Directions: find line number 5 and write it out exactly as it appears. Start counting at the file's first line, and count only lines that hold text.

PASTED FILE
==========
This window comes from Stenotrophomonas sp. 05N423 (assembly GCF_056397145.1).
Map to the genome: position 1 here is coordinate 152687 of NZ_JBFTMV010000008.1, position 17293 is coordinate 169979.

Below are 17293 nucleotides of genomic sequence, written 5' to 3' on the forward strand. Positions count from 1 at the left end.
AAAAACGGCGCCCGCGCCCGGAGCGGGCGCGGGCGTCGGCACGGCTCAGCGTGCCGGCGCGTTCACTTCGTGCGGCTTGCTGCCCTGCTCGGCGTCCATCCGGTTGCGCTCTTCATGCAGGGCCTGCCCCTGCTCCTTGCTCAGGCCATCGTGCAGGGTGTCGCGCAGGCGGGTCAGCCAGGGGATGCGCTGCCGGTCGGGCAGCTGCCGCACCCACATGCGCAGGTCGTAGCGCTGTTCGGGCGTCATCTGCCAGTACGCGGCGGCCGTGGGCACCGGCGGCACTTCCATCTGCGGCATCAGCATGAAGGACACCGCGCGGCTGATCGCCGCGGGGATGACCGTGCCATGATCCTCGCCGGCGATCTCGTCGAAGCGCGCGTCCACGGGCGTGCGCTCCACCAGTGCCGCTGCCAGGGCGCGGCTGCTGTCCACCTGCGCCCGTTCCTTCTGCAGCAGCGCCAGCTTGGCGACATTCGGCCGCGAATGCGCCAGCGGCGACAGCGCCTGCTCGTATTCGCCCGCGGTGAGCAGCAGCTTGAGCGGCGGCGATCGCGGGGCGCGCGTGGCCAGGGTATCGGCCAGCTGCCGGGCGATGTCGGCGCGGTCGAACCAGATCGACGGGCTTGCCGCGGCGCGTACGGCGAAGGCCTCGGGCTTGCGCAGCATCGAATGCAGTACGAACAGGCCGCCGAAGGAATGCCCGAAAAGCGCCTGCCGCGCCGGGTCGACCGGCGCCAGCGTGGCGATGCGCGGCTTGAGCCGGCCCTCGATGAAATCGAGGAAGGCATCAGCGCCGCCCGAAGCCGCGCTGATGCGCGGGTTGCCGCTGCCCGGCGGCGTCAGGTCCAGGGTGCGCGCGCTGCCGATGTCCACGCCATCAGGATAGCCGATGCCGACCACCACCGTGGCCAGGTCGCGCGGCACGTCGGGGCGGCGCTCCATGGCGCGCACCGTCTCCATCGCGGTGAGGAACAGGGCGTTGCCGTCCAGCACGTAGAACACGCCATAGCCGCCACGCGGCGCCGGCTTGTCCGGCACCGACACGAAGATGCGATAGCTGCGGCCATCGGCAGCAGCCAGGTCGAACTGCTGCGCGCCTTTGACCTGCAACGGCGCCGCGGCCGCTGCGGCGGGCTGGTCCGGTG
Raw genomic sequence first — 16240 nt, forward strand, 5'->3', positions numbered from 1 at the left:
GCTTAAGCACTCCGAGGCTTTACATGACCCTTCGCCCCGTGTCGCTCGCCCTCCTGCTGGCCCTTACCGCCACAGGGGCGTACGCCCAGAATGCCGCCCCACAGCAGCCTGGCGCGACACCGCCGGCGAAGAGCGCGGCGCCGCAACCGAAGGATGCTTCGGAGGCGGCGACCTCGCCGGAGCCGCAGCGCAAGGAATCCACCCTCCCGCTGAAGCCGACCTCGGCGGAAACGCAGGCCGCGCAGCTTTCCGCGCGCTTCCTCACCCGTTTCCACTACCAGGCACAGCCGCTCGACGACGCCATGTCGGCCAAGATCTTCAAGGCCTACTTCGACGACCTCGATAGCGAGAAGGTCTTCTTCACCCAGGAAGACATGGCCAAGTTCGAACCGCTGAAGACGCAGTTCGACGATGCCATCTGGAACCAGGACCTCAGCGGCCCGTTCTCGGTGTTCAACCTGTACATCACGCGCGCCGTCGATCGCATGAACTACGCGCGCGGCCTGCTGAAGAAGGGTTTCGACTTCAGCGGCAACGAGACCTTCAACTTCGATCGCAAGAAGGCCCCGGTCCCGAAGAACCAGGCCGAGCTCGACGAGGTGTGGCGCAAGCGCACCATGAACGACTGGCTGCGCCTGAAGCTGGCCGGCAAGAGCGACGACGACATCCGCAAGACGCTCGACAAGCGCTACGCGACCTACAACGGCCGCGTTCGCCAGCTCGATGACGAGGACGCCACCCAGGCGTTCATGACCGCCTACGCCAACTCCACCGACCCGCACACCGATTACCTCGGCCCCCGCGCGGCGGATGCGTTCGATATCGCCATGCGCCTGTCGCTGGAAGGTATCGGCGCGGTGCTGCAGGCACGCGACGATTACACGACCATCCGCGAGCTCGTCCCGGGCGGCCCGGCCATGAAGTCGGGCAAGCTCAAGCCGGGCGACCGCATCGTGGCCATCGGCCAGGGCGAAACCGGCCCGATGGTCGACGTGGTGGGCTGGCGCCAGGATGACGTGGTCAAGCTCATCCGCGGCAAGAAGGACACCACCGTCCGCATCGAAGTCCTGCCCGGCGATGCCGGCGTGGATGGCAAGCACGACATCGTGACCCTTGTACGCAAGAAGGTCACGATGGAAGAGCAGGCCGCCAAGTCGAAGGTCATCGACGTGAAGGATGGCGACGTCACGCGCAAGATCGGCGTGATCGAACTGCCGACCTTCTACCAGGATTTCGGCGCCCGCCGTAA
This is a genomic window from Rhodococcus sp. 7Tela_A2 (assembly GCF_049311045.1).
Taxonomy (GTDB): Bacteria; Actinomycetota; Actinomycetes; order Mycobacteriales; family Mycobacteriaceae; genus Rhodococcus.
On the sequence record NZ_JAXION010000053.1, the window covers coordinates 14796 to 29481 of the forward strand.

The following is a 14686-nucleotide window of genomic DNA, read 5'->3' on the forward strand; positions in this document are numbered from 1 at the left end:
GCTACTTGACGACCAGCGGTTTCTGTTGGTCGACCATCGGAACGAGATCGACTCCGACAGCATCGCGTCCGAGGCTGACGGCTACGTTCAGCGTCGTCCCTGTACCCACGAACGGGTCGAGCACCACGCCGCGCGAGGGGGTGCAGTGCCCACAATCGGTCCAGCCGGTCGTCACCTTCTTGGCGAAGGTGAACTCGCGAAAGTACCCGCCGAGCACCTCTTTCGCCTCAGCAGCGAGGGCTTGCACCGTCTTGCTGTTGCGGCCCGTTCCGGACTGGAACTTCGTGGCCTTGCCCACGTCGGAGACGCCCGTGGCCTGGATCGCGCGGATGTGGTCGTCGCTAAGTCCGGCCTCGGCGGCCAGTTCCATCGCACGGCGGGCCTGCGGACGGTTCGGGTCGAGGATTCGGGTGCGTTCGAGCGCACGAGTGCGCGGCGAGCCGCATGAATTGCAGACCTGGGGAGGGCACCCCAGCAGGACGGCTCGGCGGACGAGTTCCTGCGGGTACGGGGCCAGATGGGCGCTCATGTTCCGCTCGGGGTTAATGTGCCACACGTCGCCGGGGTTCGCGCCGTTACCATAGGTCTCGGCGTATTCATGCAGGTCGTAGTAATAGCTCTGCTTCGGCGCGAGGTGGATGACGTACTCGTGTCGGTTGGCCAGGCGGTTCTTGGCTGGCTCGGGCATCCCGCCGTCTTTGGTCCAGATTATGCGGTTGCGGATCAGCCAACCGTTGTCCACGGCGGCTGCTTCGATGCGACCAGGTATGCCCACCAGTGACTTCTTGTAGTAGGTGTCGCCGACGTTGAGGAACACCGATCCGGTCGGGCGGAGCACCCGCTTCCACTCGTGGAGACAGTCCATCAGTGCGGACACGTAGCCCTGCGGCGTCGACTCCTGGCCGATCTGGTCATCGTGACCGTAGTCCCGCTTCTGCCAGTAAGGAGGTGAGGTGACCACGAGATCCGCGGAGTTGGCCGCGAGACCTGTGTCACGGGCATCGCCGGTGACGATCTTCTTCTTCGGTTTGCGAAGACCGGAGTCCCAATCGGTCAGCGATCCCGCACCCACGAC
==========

Raw genomic sequence first — 16240 nt, forward strand, 5'->3', positions numbered from 1 at the left: